Subic Bay, May 2010

After the Truk trip in April, were we all-wrecked-out? Not entirely. So given the opportunity to go to Subic Bay with Trevor over a Bank Holiday weekend in May, Rita and I jumped at it.

We flew out of Hong Kong on a Cebu Pacific flight at 9:55pm, and Trevor picked us up from Manila airport at midnight. Since we had a very early start and a long drive ahead of us, we prepared physically and mentally for the journey by drinking beer and shooting the breeze until well after 2am. At 6 am, we were up bleary-eyed and whatever the opposite of bushy-tailed is. After a leisurely breakfast, we finally made it out on to the road at around 7:30. Once out of Manila, the drive was very pleasant, particularly the stretch along a new highway between Clark and Subic Bay. It’s a good road, wasn’t very busy, and passes through some beautiful countryside.

We arrived at the Blue Rock resort around 11am and checked in. We’d got deluxe rooms for 2,500 pesos per night, as the 2000 peso standard rooms were all full. The only difference seems to be that ours were upstairs. The resort has a dive operation attached, but on a previous visit, they’d told Trevor that he needed to book diving a day in advance. So instead, we walked 200 yards down the road to Johan’s, and they couldn’t have been more helpful. Johan himself is originally from Belgium. He has been diving the wrecks around here ever since the Americans left, and he has established a good dive operation, allied to a resort, complete with bar and restaurant.

Our divemaster, Weng, got us all organised and after lunch we were heading out for our first dive. Since one of our number had only just passed her PADI Open Water, this was going to be a very gentle checkout dive. We dived The Barges, which is a series of sections from a floating dock on a sandy bottom near Grande island. The shallowest section is in about 6 metres, heading down to the deeper ones at 32m. We stayed relatively shallow, and it was a surprisingly good dive with lots of marine life. The highlights included titan triggerfish, blue fin trevally, lion fish, orange lined trigger fish, a number of trumpet fish, as well as a large octopus. There was also a Mantis shrimp which must have been nearly  6″ long, and instead of hiding in a hole, it was wandering across the sand. Although it wasn’t looking quite so brave after it saw Rita salivating and frantically looking around for a pair of chopsticks and a wok.

Lion Fish

Lion Fish

Our second dive was on El Capitan, which was a 3,000 ton freighter that now rests on her port side on a slight slope. Because it was getting a bit late it was quite dark on the wreck, which is quite silty in parts. We swam along the deck and there were some large sweetlips, a big snapper, several nice nudibranchs. There was also a nice black lion fish. On the way back we swam along the hull. We stayed on the outside, and the visibility wasn’t as good as on the first dive, but it was still interesting.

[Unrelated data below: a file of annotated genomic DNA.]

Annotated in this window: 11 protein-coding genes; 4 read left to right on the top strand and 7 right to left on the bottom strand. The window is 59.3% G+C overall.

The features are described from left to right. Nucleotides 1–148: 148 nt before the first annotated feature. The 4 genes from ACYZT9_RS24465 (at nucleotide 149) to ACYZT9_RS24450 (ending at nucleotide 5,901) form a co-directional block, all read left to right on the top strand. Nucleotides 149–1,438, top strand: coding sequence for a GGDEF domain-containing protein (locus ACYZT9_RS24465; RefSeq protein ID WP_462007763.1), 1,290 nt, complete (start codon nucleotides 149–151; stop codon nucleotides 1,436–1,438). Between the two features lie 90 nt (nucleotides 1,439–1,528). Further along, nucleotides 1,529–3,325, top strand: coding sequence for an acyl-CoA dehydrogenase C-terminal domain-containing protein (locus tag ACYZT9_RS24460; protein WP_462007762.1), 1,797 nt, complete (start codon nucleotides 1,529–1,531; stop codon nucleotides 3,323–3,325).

The menu at Blue Rock is substantial, and it takes several meals to read it all. The food is also substantial, which caught us out a bit on the first night when we made the mistake of ordering a soup a main course – we didn’t do that again! Draft beer was 50 pesos, and went down very smoothly. On the Friday night they had a live band who were good fun, and it was a really nice evening, in a lovely beach-side setting. At 11pm the band finished up with The Eagles’ Hotel California. When I got back to my room, there was no pink champagne on ice, but there was a mirror on the ceiling.  I have to confess that that mirror got quite a lot of use over the next couple of days, after I realised that I could have a shave without getting out of bed.

The following morning, pausing only to eat a massive breakfast, we headed off to Johan’s for a 10am dive. We were going to dive the USS New York.  This is an armoured cruiser which was launched in 1891. She was later renamed the Saratoga and finally the Rochester, but is still referred to as the New York. She was decommissioned in 1933, and was scuttled in December 1941 to prevent her falling into Japanese hands.

She now lies on her port side in about 27 metres, with her starboard side coming up to around 15 metres. We dropped down to the stern and had a look at one of the propeller shafts and the rudder, before coming around to the deck. Before long we arrived at her rear turret, which is intact and still contains 2×8 inch guns. We carried on forward past the superstructure, finally reaching the forward turret. This is also intact and also has 2×8 inch guns, although Rita didn’t see these as she was busy taking a photo of a pair of nudibranchs that were nestled between them. We went around the bow and then swam along a companionway until we arrived back at the line on the stern. There was a lot of fish life, including some of the biggest bat fish that I’ve ever seen. There were also some large snapper and sweetlips, moorish idols, trevally and several big nudibranchs.